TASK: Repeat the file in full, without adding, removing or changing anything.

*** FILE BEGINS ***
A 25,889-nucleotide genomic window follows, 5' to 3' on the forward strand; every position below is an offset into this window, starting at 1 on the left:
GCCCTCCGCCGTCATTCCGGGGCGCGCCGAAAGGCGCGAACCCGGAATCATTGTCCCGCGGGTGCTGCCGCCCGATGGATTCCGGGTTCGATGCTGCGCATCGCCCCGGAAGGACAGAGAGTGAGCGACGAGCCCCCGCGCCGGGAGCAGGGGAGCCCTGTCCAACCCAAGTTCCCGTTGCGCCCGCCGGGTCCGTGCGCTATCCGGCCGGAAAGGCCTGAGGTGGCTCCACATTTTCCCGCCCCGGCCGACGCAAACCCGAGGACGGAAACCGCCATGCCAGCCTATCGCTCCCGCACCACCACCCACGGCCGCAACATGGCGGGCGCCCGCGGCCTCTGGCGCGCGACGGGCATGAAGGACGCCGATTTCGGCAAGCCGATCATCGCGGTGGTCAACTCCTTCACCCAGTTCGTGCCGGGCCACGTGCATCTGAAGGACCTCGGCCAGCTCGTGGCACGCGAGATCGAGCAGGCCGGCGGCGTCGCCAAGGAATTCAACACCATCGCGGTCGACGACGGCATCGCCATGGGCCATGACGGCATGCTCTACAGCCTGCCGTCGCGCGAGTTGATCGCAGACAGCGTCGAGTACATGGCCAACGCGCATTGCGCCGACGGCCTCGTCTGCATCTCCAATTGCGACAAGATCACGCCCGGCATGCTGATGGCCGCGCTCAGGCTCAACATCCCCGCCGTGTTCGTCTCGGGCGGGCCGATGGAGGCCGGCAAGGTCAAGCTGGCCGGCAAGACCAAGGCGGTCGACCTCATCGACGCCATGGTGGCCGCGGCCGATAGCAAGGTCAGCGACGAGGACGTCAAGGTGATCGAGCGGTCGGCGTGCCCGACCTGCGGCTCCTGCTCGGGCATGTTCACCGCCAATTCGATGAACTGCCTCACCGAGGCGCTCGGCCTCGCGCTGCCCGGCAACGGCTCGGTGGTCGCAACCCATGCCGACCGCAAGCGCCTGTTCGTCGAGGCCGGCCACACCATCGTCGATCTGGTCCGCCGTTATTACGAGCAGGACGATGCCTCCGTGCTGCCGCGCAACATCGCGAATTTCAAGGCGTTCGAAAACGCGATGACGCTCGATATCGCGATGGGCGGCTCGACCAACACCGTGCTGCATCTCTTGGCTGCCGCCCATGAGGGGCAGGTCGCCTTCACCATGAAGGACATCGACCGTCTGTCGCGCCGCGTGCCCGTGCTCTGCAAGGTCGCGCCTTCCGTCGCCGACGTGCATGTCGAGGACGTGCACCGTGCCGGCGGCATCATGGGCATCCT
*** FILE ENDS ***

A 25,889-nucleotide genomic window follows, 5' to 3' on the forward strand; every position below is an offset into this window, starting at 1 on the left:
GCCCTCCGCCGTCATTCCGGGGCGCGCCGAAAGGCGCGAACCCGGAATCATTGTCCCGCGGGTGCTGCCGCCCGATGGATTCCGGGTTCGATGCTGCGCATCGCCCCGGAAGGACAGAGAGTGAGCGACGAGCCCCCGCGCCGGGAGCAGGGGAGCCCTGTCCAACCCAAGTTCCCGTTGCGCCCGCCGGGTCCGTGCGCTATCCGGCCGGAAAGGCCTGAGGTGGCTCCACATTTTCCCGCCCCGGCCGACGCAAACCCGAGGACGGAAACCGCCATGCCAGCCTATCGCTCCCGCACCACCACCCACGGCCGCAACATGGCGGGCGCCCGCGGCCTCTGGCGCGCGACGGGCATGAAGGACGCCGATTTCGGCAAGCCGATCATCGCGGTGGTCAACTCCTTCACCCAGTTCGTGCCGGGCCACGTGCATCTGAAGGACCTCGGCCAGCTCGTGGCACGCGAGATCGAGCAGGCCGGCGGCGTCGCCAAGGAATTCAACACCATCGCGGTCGACGACGGCATCGCCATGGGCCATGACGGCATGCTCTACAGCCTGCCGTCGCGCGAGTTGATCGCAGACAGCGTCGAGTACATGGCCAACGCGCATTGCGCCGACGGCCTCGTCTGCATCTCCAATTGCGACAAGATCACGCCCGGCATGCTGATGGCCGCGCTCAGGCTCAACATCCCCGCCGTGTTCGTCTCGGGCGGGCCGATGGAGGCCGGCAAGGTCAAGCTGGCCGGCAAGACCAAGGCGGTCGACCTCATCGACGCCATGGTGGCCGCGGCCGATAGCAAGGTCAGCGACGAGGACGTCAAGGTGATCGAGCGGTCGGCGTGCCCGACCTGCGGCTCCTGCTCGGGCATGTTCACCGCCAATTCGATGAACTGCCTCACCGAGGCGCTCGGCCTCGCGCTGCCCGGCAACGGCTCGGTGGTCGCAACCCATGCCGACCGCAAGCGCCTGTTCGTCGAGGCCGGCCACACCATCGTCGATCTGGTCCGCCGTTATTACGAGCAGGACGATGCCTCCGTGCTGCCGCGCAACATCGCGAATTTCAAGGCGTTCGAAAACGCGATGACGCTCGATATCGCGATGGGCGGCTCGACCAACACCGTGCTGCATCTCTTGGCTGCCGCCCATGAGGGGCAGGTCGCCTTCACCATGAAGGACATCGACCGTCTGTCGCGCCGCGTGCCCGTGCTCTGCAAGGTCGCGCCTTCCGTCGCCGACGTGCATGTCGAGGACGTGCACCGTGCCGGCGGCATCATGGGCATCCT